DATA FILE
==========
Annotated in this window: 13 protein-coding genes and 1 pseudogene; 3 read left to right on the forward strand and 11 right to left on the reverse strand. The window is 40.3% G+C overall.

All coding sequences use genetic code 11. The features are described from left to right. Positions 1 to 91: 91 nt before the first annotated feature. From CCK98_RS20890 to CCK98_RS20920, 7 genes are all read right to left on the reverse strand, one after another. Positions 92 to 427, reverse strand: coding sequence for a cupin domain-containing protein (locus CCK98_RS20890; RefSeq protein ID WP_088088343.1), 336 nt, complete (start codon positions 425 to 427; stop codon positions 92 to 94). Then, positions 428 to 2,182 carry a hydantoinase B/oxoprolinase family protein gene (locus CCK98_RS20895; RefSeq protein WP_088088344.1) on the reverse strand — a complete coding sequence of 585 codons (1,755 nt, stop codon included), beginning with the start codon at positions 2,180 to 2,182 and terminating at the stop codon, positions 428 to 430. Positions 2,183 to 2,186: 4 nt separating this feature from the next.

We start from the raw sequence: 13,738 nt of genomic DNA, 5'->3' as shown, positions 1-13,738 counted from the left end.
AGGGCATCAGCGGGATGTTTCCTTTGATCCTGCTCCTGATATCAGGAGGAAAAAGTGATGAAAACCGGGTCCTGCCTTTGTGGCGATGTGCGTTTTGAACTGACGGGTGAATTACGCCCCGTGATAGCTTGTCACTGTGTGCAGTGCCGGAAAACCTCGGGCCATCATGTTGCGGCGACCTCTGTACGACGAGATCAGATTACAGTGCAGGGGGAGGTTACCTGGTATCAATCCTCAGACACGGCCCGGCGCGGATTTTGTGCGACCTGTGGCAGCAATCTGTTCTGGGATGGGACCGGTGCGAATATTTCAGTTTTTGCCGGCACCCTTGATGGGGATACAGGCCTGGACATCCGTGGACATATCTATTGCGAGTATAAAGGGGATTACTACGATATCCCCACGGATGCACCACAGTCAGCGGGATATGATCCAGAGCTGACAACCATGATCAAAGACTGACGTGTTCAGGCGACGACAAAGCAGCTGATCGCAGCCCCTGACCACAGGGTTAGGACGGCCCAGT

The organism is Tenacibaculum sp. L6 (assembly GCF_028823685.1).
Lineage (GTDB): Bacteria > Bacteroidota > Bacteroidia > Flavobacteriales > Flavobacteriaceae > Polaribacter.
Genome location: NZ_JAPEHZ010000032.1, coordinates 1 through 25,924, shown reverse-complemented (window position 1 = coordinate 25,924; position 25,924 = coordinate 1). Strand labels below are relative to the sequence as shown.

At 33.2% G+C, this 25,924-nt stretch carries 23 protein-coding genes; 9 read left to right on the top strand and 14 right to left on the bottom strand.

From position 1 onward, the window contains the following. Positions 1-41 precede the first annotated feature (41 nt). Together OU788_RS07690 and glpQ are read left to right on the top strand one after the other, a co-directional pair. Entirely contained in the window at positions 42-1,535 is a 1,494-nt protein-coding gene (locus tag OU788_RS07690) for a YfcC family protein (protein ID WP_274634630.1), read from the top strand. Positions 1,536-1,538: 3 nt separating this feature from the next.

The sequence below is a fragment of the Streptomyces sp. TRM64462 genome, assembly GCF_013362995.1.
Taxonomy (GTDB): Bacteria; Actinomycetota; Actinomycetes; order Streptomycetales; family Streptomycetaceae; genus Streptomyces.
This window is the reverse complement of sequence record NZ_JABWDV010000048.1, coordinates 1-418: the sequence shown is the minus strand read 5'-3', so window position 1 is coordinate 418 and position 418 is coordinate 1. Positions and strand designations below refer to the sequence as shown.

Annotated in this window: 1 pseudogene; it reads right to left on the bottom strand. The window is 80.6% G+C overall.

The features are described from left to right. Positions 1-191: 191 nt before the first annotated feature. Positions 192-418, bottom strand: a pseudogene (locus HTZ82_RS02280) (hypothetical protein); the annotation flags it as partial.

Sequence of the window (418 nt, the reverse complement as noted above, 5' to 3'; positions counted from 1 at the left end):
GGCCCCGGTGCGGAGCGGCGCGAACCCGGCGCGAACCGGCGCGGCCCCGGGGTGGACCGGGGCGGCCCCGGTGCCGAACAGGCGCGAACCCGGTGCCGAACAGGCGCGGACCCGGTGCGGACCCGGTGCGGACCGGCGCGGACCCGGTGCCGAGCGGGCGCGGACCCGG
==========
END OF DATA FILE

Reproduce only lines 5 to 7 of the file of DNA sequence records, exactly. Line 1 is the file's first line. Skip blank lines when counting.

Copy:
The organism is Tenacibaculum sp. L6 (assembly GCF_028823685.1).
Lineage (GTDB): Bacteria > Bacteroidota > Bacteroidia > Flavobacteriales > Flavobacteriaceae > Polaribacter.
Genome location: NZ_JAPEHZ010000032.1, coordinates 1 through 25,924, shown reverse-complemented (window position 1 = coordinate 25,924; position 25,924 = coordinate 1). Strand labels below are relative to the sequence as shown.